The effects of mechanical interference, rate of production, and contentless production signals to write more on the quantity and quality of fourth- and sixth-grade learning disabled (LD) students' compositions were examined. A more rapid rate of production did not have a positive impact on the quantity or quality of what LD students produced. The mechanics of writing, however, interfered with both the quantity and quality of compositions. Furthermore, the introduction of contentless production signals led to substantial increases in the amount of text produced as well as small improvements in quality. The results indicated that LD students' writing problems are due, in part, to difficulties with mechanics and problems in sustaining production during writing. Implications for instruction are discussed.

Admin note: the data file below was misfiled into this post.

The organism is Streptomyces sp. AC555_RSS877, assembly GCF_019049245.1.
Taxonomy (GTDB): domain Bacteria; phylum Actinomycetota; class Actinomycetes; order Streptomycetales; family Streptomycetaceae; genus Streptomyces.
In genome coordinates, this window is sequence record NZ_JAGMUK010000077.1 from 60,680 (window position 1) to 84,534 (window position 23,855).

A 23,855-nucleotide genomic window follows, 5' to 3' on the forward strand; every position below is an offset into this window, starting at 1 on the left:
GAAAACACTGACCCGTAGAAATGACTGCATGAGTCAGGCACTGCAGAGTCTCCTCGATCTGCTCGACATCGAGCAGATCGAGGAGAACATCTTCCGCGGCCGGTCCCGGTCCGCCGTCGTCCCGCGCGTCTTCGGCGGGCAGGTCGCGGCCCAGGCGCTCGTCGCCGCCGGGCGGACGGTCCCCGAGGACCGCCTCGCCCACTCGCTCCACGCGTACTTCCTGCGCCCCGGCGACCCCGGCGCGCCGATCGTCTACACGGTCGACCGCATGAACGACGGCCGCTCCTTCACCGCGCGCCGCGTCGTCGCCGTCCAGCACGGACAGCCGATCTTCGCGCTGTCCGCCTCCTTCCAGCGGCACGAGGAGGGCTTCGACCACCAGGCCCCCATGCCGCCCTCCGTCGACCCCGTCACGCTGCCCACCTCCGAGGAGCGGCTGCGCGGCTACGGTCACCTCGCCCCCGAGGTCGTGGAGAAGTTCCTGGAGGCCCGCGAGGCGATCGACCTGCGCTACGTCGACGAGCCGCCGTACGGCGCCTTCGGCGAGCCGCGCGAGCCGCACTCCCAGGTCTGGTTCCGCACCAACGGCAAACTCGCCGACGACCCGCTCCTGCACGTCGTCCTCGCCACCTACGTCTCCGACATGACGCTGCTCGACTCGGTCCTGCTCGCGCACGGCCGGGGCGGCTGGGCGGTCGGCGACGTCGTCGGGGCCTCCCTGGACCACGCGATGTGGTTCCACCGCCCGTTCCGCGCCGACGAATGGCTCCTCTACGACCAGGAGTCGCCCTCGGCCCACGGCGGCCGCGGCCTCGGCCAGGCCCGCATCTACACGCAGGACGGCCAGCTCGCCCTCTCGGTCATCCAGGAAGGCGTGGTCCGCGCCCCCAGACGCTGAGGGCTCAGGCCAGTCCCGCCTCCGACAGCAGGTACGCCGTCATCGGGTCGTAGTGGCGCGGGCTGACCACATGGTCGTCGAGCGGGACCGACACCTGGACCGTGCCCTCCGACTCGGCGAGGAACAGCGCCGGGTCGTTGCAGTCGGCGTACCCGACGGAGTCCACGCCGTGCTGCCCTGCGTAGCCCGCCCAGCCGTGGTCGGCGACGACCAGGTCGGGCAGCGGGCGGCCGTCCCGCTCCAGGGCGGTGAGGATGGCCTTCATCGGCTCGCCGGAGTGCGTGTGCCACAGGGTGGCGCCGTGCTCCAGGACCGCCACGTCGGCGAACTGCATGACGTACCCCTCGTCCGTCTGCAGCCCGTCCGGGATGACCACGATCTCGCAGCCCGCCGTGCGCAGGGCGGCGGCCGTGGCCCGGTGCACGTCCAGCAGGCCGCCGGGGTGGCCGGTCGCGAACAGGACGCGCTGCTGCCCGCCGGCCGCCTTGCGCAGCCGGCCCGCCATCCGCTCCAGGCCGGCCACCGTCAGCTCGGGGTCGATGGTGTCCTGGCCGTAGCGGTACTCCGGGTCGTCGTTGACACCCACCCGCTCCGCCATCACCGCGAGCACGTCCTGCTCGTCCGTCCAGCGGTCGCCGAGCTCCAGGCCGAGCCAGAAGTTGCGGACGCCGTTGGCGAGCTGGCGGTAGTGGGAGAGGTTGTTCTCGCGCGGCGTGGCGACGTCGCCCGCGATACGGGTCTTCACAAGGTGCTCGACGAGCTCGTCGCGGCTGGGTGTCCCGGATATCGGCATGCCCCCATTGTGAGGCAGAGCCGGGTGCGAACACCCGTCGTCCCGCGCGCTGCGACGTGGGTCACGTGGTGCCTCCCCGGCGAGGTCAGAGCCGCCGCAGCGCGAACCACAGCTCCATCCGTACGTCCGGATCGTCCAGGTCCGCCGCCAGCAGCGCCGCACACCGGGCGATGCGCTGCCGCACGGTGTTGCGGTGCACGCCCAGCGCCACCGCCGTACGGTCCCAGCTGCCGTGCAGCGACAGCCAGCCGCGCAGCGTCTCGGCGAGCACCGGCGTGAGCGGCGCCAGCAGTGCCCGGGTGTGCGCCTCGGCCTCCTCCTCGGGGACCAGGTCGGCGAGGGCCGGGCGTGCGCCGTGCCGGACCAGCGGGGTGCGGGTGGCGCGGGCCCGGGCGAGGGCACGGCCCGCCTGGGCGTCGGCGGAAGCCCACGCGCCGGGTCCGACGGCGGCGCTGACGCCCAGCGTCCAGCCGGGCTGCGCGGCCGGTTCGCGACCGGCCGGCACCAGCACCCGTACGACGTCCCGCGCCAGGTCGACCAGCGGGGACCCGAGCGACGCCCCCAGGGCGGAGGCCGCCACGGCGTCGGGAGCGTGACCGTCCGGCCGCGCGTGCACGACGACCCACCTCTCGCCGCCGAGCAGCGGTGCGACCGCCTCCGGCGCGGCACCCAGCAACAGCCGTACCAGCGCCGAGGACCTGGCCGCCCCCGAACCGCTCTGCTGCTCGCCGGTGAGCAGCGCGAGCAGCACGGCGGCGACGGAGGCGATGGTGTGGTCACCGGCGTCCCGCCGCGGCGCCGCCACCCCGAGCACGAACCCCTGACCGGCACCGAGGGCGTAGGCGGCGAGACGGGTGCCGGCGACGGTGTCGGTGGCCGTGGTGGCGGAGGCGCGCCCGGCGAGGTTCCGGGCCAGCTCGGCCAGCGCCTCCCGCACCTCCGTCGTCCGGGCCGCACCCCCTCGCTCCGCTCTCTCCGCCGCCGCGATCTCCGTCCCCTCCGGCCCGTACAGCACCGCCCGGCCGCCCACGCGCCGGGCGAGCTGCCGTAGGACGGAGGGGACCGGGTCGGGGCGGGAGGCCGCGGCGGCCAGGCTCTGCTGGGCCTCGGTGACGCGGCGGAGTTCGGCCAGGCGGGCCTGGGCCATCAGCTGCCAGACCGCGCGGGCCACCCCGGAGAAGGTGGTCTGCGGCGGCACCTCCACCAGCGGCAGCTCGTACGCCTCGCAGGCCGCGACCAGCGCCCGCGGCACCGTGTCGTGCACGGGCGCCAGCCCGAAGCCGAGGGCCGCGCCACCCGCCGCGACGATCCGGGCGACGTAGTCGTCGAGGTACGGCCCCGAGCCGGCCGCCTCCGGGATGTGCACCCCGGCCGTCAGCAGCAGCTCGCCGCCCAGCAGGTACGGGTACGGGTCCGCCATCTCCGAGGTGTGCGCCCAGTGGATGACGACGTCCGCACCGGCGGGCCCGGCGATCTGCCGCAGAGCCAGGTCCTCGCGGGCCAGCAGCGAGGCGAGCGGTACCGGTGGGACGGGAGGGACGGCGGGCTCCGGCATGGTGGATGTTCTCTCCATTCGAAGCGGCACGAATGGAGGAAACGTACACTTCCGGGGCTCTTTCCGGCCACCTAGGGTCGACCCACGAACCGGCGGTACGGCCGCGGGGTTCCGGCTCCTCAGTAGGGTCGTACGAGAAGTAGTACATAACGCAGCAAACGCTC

ASJC Scopus subject areas
- Developmental and Educational Psychology